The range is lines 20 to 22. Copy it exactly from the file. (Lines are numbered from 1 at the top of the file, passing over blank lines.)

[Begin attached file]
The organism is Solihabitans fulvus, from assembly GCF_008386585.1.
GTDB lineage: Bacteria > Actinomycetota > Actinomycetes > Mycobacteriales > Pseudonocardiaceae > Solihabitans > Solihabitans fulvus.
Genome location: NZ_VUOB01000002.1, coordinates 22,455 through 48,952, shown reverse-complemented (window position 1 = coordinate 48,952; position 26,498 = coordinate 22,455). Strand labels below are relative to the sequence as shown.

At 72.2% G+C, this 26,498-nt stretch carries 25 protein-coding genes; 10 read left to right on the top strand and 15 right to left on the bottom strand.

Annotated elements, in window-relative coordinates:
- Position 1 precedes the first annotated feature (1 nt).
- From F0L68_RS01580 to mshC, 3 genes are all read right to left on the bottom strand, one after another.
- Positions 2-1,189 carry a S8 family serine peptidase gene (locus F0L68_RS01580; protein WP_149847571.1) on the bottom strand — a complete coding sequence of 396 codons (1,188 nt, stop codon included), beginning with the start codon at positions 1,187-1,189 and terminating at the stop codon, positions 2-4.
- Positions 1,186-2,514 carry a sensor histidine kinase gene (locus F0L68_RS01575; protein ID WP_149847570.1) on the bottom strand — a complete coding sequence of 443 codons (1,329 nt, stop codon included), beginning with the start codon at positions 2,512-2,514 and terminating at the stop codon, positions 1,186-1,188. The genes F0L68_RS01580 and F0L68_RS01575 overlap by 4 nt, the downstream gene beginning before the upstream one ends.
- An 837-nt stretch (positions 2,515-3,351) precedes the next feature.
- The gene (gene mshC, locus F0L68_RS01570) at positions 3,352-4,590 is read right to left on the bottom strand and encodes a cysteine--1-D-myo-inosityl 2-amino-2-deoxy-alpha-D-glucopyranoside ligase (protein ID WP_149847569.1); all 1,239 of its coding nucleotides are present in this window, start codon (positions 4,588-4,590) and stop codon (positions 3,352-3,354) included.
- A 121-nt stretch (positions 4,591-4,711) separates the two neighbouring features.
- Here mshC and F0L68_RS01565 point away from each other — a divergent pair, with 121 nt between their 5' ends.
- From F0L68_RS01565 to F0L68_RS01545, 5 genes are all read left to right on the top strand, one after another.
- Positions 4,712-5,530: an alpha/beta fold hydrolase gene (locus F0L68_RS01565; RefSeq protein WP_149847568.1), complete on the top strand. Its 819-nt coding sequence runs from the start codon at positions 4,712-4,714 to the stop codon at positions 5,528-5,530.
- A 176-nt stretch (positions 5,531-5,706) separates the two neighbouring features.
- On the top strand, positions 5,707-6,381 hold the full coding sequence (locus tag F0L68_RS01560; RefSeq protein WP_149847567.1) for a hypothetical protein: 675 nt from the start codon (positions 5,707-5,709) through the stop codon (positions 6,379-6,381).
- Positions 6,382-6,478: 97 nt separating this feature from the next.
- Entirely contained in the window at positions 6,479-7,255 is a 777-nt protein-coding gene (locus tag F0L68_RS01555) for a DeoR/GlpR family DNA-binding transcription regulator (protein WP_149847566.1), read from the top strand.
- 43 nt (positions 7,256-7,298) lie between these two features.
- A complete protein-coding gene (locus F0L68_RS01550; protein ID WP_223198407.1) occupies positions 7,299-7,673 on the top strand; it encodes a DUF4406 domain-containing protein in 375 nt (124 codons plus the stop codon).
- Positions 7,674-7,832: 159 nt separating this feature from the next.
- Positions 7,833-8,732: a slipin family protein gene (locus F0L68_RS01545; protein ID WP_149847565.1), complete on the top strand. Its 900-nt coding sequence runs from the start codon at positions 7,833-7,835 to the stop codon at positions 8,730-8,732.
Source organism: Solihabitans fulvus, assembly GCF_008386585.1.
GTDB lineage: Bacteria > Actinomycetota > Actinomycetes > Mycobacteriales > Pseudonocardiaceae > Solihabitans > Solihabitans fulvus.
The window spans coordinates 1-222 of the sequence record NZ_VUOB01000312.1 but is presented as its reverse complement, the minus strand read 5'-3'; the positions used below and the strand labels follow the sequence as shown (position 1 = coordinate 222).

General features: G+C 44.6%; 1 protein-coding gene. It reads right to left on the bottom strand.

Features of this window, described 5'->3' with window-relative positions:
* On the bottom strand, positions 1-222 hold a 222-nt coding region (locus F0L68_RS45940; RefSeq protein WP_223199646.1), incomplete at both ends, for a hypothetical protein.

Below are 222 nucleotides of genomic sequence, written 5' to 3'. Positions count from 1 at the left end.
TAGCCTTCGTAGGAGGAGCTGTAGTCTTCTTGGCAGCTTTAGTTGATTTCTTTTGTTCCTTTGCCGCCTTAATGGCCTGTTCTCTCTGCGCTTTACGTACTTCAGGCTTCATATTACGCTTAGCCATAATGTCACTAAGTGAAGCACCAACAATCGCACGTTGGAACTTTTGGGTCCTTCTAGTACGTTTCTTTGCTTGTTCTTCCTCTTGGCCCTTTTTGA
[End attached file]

- 43 nt (positions 7,256-7,298) lie between these two features.
- A complete protein-coding gene (locus F0L68_RS01550; protein ID WP_223198407.1) occupies positions 7,299-7,673 on the top strand; it encodes a DUF4406 domain-containing protein in 375 nt (124 codons plus the stop codon).
- Positions 7,674-7,832: 159 nt separating this feature from the next.